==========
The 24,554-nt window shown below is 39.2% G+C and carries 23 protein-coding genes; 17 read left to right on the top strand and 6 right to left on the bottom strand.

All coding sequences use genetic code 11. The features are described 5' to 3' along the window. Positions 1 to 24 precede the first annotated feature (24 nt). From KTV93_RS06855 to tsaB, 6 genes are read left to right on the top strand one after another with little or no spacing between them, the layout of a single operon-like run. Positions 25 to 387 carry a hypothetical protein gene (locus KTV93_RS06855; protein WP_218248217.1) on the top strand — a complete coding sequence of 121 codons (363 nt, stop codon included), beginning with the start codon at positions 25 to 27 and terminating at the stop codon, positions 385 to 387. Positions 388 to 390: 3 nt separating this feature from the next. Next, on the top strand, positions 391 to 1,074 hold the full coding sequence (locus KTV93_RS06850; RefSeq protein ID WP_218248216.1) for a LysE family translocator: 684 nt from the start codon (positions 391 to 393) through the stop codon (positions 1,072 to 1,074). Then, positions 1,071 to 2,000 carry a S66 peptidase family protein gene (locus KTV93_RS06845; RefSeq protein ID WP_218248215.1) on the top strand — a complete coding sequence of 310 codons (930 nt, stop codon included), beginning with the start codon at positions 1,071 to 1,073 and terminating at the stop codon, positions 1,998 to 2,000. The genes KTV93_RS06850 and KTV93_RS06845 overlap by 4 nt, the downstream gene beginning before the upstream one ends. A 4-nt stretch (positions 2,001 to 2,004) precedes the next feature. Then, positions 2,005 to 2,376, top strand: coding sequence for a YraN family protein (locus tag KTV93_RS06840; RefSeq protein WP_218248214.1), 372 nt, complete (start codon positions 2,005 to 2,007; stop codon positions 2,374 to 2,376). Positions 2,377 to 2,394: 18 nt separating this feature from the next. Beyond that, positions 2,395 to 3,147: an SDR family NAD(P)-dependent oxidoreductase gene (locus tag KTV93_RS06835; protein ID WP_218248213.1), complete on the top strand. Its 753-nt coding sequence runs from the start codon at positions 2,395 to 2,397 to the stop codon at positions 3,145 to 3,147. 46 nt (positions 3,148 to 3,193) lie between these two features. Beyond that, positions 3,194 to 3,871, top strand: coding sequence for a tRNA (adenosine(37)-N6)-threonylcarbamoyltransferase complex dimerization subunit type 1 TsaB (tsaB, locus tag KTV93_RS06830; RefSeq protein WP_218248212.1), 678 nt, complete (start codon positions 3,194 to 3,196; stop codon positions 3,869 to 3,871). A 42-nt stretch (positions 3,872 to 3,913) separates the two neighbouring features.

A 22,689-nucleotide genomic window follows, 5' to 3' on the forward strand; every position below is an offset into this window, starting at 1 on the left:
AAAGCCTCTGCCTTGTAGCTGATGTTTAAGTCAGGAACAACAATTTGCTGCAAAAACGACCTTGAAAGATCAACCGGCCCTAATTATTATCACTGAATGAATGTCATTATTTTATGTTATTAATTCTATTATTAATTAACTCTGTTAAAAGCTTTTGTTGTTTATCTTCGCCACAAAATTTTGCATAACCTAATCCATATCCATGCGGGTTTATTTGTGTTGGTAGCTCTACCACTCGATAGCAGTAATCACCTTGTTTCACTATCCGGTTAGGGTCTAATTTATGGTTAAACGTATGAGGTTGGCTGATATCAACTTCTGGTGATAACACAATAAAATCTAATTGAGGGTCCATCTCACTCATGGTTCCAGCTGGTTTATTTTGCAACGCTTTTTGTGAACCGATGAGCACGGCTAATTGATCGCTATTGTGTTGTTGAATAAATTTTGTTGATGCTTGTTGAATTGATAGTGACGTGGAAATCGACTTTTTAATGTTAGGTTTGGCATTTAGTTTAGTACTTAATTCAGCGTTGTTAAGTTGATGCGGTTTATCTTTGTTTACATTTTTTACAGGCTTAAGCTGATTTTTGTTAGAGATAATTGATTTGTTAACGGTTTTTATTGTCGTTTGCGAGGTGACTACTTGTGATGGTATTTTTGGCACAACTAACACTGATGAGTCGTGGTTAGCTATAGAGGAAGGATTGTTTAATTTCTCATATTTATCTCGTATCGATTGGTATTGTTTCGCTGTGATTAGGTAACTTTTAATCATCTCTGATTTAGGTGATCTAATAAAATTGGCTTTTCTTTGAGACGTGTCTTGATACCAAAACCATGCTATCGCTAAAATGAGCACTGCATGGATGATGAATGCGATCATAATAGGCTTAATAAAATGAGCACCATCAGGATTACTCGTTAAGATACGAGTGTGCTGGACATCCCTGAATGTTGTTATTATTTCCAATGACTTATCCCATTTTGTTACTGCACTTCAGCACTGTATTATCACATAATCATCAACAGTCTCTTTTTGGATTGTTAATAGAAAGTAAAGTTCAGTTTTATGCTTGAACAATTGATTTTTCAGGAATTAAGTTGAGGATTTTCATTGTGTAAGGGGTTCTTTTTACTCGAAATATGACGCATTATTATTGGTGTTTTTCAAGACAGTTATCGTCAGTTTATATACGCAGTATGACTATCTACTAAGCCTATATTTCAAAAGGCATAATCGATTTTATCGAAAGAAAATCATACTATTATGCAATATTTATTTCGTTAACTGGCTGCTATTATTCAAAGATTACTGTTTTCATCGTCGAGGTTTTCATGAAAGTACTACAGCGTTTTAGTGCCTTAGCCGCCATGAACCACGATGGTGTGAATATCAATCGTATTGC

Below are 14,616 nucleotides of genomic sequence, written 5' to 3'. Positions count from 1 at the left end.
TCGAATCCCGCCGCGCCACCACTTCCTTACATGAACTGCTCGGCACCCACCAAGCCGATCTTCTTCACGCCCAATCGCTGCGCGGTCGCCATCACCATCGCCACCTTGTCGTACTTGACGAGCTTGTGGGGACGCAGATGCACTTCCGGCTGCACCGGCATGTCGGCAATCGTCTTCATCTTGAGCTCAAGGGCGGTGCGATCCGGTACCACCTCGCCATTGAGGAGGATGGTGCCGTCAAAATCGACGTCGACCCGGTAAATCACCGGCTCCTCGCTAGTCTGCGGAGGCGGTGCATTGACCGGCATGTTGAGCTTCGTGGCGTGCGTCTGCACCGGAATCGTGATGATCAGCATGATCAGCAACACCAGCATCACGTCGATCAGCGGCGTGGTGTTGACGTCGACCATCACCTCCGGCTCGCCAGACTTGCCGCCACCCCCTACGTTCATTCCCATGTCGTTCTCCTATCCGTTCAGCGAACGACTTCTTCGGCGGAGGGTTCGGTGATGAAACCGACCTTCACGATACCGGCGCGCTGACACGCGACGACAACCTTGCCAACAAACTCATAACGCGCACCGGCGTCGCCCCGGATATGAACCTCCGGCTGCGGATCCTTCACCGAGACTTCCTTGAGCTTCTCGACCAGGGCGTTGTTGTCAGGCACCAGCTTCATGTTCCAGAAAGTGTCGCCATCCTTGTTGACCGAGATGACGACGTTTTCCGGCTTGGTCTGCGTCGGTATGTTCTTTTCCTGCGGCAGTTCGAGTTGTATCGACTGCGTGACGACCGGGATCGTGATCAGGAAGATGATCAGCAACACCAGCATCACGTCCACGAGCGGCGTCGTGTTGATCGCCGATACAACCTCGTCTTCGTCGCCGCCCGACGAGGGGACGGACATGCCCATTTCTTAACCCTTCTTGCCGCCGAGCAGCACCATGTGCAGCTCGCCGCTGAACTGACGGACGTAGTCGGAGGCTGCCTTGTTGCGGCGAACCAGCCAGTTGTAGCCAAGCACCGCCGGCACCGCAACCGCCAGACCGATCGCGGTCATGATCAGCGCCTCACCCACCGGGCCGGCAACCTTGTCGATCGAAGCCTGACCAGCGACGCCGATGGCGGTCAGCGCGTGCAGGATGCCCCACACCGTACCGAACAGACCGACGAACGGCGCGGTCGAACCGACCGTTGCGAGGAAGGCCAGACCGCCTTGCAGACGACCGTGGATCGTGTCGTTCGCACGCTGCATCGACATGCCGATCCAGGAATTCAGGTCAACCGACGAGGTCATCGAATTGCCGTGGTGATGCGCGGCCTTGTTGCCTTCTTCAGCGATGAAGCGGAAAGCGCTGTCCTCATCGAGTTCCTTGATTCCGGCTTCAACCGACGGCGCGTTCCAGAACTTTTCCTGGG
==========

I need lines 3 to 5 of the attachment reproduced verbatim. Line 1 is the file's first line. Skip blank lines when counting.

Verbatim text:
A 22,689-nucleotide genomic window follows, 5' to 3' on the forward strand; every position below is an offset into this window, starting at 1 on the left:
AAAGCCTCTGCCTTGTAGCTGATGTTTAAGTCAGGAACAACAATTTGCTGCAAAAACGACCTTGAAAGATCAACCGGCCCTAATTATTATCACTGAATGAATGTCATTATTTTATGTTATTAATTCTATTATTAATTAACTCTGTTAAAAGCTTTTGTTGTTTATCTTCGCCACAAAATTTTGCATAACCTAATCCATATCCATGCGGGTTTATTTGTGTTGGTAGCTCTACCACTCGATAGCAGTAATCACCTTGTTTCACTATCCGGTTAGGGTCTAATTTATGGTTAAACGTATGAGGTTGGCTGATATCAACTTCTGGTGATAACACAATAAAATCTAATTGAGGGTCCATCTCACTCATGGTTCCAGCTGGTTTATTTTGCAACGCTTTTTGTGAACCGATGAGCACGGCTAATTGATCGCTATTGTGTTGTTGAATAAATTTTGTTGATGCTTGTTGAATTGATAGTGACGTGGAAATCGACTTTTTAATGTTAGGTTTGGCATTTAGTTTAGTACTTAATTCAGCGTTGTTAAGTTGATGCGGTTTATCTTTGTTTACATTTTTTACAGGCTTAAGCTGATTTTTGTTAGAGATAATTGATTTGTTAACGGTTTTTATTGTCGTTTGCGAGGTGACTACTTGTGATGGTATTTTTGGCACAACTAACACTGATGAGTCGTGGTTAGCTATAGAGGAAGGATTGTTTAATTTCTCATATTTATCTCGTATCGATTGGTATTGTTTCGCTGTGATTAGGTAACTTTTAATCATCTCTGATTTAGGTGATCTAATAAAATTGGCTTTTCTTTGAGACGTGTCTTGATACCAAAACCATGCTATCGCTAAAATGAGCACTGCATGGATGATGAATGCGATCATAATAGGCTTAATAAAATGAGCACCATCAGGATTACTCGTTAAGATACGAGTGTGCTGGACATCCCTGAATGTTGTTATTATTTCCAATGACTTATCCCATTTTGTTACTGCACTTCAGCACTGTATTATCACATAATCATCAACAGTCTCTTTTTGGATTGTTAATAGAAAGTAAAGTTCAGTTTTATGCTTGAACAATTGATTTTTCAGGAATTAAGTTGAGGATTTTCATTGTGTAAGGGGTTCTTTTTACTCGAAATATGACGCATTATTATTGGTGTTTTTCAAGACAGTTATCGTCAGTTTATATACGCAGTATGACTATCTACTAAGCCTATATTTCAAAAGGCATAATCGATTTTATCGAAAGAAAATCATACTATTATGCAATATTTATTTCGTTAACTGGCTGCTATTATTCAAAGATTACTGTTTTCATCGTCGAGGTTTTCATGAAAGTACTACAGCGTTTTAGTGCCTTAGCCGCCATGAACCACGATGGTGTGAATATCAATCGTATTGC

Below are 14,616 nucleotides of genomic sequence, written 5' to 3'. Positions count from 1 at the left end.